the most widely-celebrated of federal months. It was originally established in 1926 as Negro History Week by noted African-Ameri­can author and Harvard University scholar, Dr. Carter G. Woodson. Dr. Woodson’s hope was that this special observance would remind all Americans of their ethnic roots, and that the commemoration would increase mutual respect. In 1976 the celebration was expanded to include the entire month, and it became known as Black History Month, also called African American History Month. The month of February was chosen since it contains the birthdays of Abraham Lincoln and Frederick Douglas. Lincoln is honored because of the Emancipation Proclamation (see page 16) that freed the slaves, and Douglas is honored as one of the most influential moral leaders, orators, and authors of American history.

One aim of Black History Month is to expose the harmful effects of racial prejudice; another is to recog­nize significant contributions made by people with Af­rican heritage, including artists, musicians, scientists, political figures, educators, and athletes. During Feb­ruary, cities, communities, and educational establish­ments feature speakers and community events, often focusing on the Civil Rights Movement. In classrooms, the legacy of Dr. Martin Luther King (see page 7) is commonly a part of the curriculum. Dr. King focused his energy on organizing peaceful protest demonstra­tions and marches, mostly in the American southern states. He led the great march on Washington, D. C. in 1963 where he gave his famous “I Have A Dream” speech (see page 9). Dr. King advocated a non-violent approach to social change following the philosophy of

Mohandas Gandhi. Another community activist whose life is often a part of school curricula is Rosa Parks (see pages 7-8 ). In 1955, Rosa Parks refused to sur­render her seat on the bus to a white passenger. By forcing the police to remove her, and then arrest and imprison her, she brought national attention to the civil rights movement. This incident later became a test case for repealing segregation laws.

Glossary

noted: adj. important root(s): n. origin

mutual: adj. two or more people feeling the same thing or doing the same thing to each other orator(s): n. a person who gives skillful or effective public speeches

expose: v. to uncover; to allow to be seen

feature: v. to include as a special item

activist: n. a person who actively works for a political

party or for political change

surrender: v. to give up

repeal(ing): v. to make a law no longer have any legal force

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Romualdo Pacheco

 

Rita Morena

 

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David Farragut

 

Recognition Months

 

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Hispanic Heritage Month

began as National Hispanic Heritage Week in 1968, proclaimed as such by U. S. President Lyndon B. Johnson. It was expanded to a month-long celebration in 1988. This month celebrates the traditions and cultures of all Americans who trace their roots to Spain, Mexico, and the Spanish-speaking nations of Central America, South America, and the Caribbean. September 15 was chosen since it is the an­niversary of independence of five countries: Costa Rica, El Salvador, Guatemala, Honduras, and Nicaragua. In addition, Mexico celebrates its independence on Sep­tember 15th, and Chile on September 18th.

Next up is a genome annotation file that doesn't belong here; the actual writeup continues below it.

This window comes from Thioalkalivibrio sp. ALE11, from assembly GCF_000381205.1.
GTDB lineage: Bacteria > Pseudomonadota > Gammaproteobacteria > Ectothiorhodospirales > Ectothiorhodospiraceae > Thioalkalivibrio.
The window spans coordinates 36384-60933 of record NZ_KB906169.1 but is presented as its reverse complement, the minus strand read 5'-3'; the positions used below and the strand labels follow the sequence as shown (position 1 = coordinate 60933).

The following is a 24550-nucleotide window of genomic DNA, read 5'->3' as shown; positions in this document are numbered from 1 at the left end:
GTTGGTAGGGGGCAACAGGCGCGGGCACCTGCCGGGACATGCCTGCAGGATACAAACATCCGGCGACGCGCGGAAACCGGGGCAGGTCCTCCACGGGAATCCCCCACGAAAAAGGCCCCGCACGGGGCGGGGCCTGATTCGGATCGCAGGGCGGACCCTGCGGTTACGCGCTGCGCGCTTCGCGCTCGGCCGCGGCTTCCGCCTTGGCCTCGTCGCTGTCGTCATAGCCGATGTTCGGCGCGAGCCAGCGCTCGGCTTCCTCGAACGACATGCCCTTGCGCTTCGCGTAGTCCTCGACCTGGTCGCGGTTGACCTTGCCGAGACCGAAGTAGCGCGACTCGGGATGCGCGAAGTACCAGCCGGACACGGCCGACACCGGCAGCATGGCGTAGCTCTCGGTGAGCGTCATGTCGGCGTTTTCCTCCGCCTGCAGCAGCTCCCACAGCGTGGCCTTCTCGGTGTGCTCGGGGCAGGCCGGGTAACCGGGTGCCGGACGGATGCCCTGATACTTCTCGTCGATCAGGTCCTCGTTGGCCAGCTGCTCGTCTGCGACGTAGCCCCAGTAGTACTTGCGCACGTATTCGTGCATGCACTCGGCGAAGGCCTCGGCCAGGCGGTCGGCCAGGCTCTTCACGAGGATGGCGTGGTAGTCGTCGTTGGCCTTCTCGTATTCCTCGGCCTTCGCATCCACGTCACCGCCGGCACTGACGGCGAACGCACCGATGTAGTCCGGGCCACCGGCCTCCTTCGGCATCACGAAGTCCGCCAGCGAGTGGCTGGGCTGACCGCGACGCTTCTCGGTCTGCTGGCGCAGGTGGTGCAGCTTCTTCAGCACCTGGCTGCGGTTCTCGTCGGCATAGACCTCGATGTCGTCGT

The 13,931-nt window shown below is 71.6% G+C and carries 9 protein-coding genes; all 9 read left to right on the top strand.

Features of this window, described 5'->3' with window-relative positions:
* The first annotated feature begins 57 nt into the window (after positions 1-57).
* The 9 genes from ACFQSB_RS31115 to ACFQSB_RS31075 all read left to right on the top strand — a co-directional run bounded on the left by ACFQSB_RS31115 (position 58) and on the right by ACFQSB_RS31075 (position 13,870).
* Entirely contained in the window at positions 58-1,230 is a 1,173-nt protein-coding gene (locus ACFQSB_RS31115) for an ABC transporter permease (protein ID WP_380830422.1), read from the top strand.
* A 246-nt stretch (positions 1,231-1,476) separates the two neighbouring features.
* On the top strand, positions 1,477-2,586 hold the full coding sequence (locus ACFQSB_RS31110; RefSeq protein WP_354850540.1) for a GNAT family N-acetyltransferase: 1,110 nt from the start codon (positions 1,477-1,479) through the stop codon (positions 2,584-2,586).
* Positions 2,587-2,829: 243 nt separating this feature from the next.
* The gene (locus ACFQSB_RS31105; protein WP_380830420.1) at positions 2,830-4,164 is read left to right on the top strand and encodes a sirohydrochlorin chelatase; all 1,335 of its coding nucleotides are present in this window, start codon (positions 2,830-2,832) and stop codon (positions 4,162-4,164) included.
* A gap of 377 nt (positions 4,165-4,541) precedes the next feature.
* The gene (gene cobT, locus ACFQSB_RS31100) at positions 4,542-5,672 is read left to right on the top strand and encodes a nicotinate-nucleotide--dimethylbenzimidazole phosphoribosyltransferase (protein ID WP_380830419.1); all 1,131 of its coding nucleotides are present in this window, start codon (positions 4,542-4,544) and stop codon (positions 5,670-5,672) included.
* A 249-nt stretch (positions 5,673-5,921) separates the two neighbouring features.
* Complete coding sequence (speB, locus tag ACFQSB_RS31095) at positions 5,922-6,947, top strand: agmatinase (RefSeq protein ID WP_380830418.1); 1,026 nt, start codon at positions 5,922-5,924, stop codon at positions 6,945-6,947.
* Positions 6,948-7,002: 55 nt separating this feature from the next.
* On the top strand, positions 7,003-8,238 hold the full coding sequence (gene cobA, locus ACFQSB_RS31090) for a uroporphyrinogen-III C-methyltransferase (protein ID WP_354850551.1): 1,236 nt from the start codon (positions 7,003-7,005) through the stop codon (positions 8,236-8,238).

Celebrations in September and October often in­clude cultural activities and programs with speeches, food, dance, and music that recognize the political, ar­tistic, athletic, and educational achievements of Hispan­ic Americans. One well-known political activist was Cesar Chavez who was the major force in the Labor Movement of the 1960s. Cesar Chavez was born to a poor family on a farm in Arizona in 1927. As a young child of ten, he was forced into migrant farm labor. De­spite these obstacles, he grew up to be a gifted leader and organizer. As a person well aware of the inequities that affected American farm laborers, in 1962 he found­ed the National Farm Workers Association in Califor­nia which focused on working for collective bargaining and a minimum wage for farm workers. In 1966, this association merged with other unions, forming the United Farm Workers, which advocated strikes, boy­cotts, and marches to bring about political change. Chavez adhered to the philosophy of Martin Luther King by working in non-violent ways to achieve equity. In 1968 the United Farm Workers advocated a wide­
spread boycott of California grapes, finally signing a contract with the grape growers in 1970. Chavez then continued with a boycott of California lettuce. He died in 1993, but received a posthumous National Medal of Honor Award in 1994 from President Bill Clinton, the highest civilian award that is given by the U. S. government.

Glossary

expand(ed): v. to increase

trace: v. to discover the cause or origin of something migrant: n. someone who moves from place to place, often relating to the harvest industry inequity(ies): n. a lack of equality or fair treatment found(ed): to bring something into existence collective bargain(ing): phrase. a system in which employees talk as a group to their employers to try to agree on issues such as pay and conditions of work wage: n. a fixed amount of money that is paid regularly, usually for work that requires physical skills or strength advocate(d): v. to speak in support of an idea or course of action

strike(s): n. a refusal to continue working because of an argument with an employer about working condi­tions or pay